DNA Celiac Disease Test
Genetic changes in two genes, HLA-DQA1 and HLA-DQB1, are by far the best predictors of CD predisposition. Inheriting one or more of the CD-associated alleles (HLA-DQA1*05, HLA-DQB1*02, HLA-DQB1*0302) increases your risk of developing celiac disease. An absence of these CD-associated alleles can essentially exclude a CD diagnosis.
What is Celiac Disease?
Celiac disease is an autoimmune disorder in response to the digestion of gluten. Gluten is a protein found in wheat, barley, rye and other grains and is commonly included in many processed and packaged foods. When an affected individual consumes gluten, the gliadin fraction is recognized by the immune system as a foreign substance. This initiates a cascade of events in the immune system, causing severe inflammation and damage to the intestinal lining. The intestinal damage interferes with the normal absorption of nutrients, vitamins and minerals, leading to malnutrition and other health issues.
Genetics of Celiac Disease
Celiac disease is strongly associated with specific types or alleles of HLA-DQA1 and HLA-DQB1. These two genes encode two human leukocyte antigens, which are important components of the human immune system. The celiac-associated alleles are HLA-DQA1*05, HLA-DQB1*02 and HLA-DQB1*0302. Individuals that have one or more of these alleles have an increased risk of developing celiac disease. However, this is not a diagnostic test, as only a subset of people with these alleles will develop celiac disease. If these alleles are absent, the diagnosis of celiac disease can essentially be excluded, as there is a less than 0.04% chance of developing celiac disease in people that don’t have one or more of these at-risk alleles.
Signs and Symptoms of Celiac Disease
The symptoms of celiac disease differ between individuals, with some people only showing minimal symptoms that can easily go undiagnosed, while others are severely affected. Regardless of the extent of the symptoms, the damage to the intestinal lining still occurs in celiac-affected people. The gastrointestinal symptoms of celiac disease are the symptoms that are most commonly associated with this disease. Common symptoms include embarrassing flatulence, uncomfortable bloating, appetite changes, nausea, vomiting, constipation and diarrhea. An excessive weight loss may occur, as the body is unable to absorb nutrients (including fats). Or sometimes people gain weight, due to overeating to compensate for the lack of nutrient absorption. The serious damage that occurs in the intestine of affected people can also lead to other food sensitivities, including lactose intolerance.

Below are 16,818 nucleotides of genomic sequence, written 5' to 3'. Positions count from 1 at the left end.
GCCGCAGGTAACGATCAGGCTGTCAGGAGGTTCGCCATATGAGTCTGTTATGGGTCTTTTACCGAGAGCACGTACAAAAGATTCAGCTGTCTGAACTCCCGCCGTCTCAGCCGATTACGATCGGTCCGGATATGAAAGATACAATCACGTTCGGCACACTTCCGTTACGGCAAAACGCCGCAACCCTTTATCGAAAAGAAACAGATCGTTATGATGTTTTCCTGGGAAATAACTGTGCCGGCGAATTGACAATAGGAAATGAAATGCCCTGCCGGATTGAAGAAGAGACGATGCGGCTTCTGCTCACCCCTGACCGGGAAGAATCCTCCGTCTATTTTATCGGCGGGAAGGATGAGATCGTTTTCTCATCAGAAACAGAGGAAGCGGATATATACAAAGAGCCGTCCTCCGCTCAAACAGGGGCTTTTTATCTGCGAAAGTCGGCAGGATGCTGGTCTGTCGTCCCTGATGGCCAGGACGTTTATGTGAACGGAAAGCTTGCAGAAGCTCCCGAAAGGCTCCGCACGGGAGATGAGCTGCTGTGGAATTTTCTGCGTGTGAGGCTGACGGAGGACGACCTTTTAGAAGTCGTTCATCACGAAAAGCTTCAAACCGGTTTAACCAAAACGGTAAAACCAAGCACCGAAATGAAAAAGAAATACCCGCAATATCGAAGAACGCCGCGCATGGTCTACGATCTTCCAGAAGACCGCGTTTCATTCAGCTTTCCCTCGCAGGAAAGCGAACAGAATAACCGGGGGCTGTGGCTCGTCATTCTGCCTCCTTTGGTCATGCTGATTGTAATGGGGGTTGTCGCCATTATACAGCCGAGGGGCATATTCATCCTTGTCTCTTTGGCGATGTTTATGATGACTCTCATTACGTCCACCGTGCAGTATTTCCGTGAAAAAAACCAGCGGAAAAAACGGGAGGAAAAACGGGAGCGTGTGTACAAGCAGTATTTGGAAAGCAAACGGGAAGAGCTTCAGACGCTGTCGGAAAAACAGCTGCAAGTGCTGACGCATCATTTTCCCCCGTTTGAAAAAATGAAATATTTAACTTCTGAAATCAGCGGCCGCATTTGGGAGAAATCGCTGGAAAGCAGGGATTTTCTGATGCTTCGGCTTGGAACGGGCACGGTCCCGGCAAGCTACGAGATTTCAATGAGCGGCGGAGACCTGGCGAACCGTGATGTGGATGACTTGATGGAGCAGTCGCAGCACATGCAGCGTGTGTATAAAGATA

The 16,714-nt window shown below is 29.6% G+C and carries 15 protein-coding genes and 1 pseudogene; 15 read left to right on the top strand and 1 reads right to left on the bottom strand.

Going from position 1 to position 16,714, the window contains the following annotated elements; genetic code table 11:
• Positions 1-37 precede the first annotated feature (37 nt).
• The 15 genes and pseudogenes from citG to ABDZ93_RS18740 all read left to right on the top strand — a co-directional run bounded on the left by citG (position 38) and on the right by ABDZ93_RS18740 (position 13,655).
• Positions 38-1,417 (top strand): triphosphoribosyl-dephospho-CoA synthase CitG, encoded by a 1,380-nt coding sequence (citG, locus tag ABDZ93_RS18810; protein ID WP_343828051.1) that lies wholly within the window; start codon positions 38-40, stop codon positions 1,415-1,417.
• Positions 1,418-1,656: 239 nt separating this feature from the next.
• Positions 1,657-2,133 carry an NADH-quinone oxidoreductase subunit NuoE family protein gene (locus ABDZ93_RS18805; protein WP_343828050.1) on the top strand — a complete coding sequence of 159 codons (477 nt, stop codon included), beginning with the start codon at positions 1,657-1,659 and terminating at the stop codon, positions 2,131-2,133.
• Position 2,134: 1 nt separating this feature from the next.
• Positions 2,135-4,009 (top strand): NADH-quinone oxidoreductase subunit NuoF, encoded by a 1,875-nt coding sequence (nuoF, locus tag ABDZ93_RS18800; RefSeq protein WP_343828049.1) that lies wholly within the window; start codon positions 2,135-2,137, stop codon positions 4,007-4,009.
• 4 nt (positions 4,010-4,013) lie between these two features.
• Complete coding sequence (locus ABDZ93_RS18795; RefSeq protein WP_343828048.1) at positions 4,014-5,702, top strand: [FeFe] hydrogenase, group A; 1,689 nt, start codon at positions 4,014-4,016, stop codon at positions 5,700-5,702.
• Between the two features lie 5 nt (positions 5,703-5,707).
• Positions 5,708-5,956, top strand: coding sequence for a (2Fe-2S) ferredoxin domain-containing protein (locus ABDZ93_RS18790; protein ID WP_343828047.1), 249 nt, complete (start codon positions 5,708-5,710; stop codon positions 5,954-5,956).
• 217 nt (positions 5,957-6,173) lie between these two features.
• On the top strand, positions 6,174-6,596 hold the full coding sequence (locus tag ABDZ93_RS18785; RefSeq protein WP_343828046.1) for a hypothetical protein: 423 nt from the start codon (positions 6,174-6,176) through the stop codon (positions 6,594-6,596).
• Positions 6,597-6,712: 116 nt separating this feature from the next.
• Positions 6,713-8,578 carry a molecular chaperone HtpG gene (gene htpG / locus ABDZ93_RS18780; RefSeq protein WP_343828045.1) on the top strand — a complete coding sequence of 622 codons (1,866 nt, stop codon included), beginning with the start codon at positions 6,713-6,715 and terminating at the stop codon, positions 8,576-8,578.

If celiac-affected people are not diagnosed and continue to consume gluten, serious damage occurs in the intestine, preventing the absorption of nutrients and leads to further non-gastrointestinal symptoms. Sometimes these non-gastrointestinal symptoms can occur in the absence of the gastrointestinal symptoms detailed above, which can further complicate an accurate diagnosis. Fatigue is a common symptom often combined with painful migraines, irritability, depression and anxiety. Musculoskeletal problems (e.g. muscle cramps and joint pain) and skin rashes, known as dermatitis herpetiformis, affect some people. The poor absorption of nutrients can also lead to serious vitamin deficiencies, low iron levels (anemia) and low blood sugar (hypoglycaemia). Other symptoms of celiac disease can include nosebleeds, hair loss, seizures, mouth ulcers, dental enamel defects, missed menstrual periods and a tingling in the legs or feet due to low calcium and nerve damage. When celiac disease occurs in children, the poor absorption of nutrients can also lead to attention deficit disorder, decreased growth and development and delayed puberty.
Osteoporosis is a common complication due to the decreased ability to absorb nutrients such as calcium. Celiac disease can also lead to infertility and miscarriages or birth defects due to the poor absorption of folic acid. Other autoimmune disorders (e.g. diabetes, lupus and rheumatoid arthritis) and other organ damage (e.g. kidney, liver and heart problems) have been linked to celiac disease.
How is Celiac Disease inherited?
The HLA genes are located on an autosome (chromosome 6). Autosomes are inherited in pairs - one from each parent; hence people carry two copies of each HLA gene. Inheriting one or more of the celiac-associated alleles (HLA-DQA1*05, HLA-DQB1*02, HLA-DQB1*0302) increases the risk of developing celiac disease. If an individual inherits both a celiac-associated HLA-DQA1 and a celiac-associated HLA-DQB1 allele, one or more of the celiac-associated heterodimers (DQ2 and DQ8) can form. It is these heterodimers that detect gluten and initiate the abberant immune response.
DNA testing for Celiac Disease
A simple DNA sequencing test can be completed to determine which alleles of HLA-DQA1 and HLA-DQB1 an individual has inherited. This sequencing reaction detects nucleotide changes that occur in the three celiac-associated alleles (HLA-DQA1*05, HLA-DQB1*02, HLA-DQB1*0302). The presence or absence of these celiac-associated alleles gives an indication of the risk of gluten sensitivity and celiac disease (see table below). If none of these celiac-associated alleles are present, the risk of celiac disease is extremely low.
|Celiac-associated alleles present||Celiac-associated heterodimers||Celiac risk|
|DQA1*05 + DQB1*02 + DQA1*03 + DQB1*0302||DQ2 DQ8||1:7|
|DQA1*05 + DQB1*2 + DQB1*02||DQ2||1:10|
|DQA1*05 + DQB1*02 + DQA1*05 + DQB1*02||DQ2 DQ2||1:10|
|DQA1*03 + DQB1*0302 + DQA1*03 + DQB1*0302||DQ8 DQ8||1:12|
|DQA1*03 + DQB1*0302 + DQB1*02||DQ8||1:24|
|DQB1*02 + DQB1*02 (homozygous)||1:26|
|DQA1*05 + DQB1*02||DQ2||1:35|
|DQA1*03 + DQB1*0302||DQ8||1:89|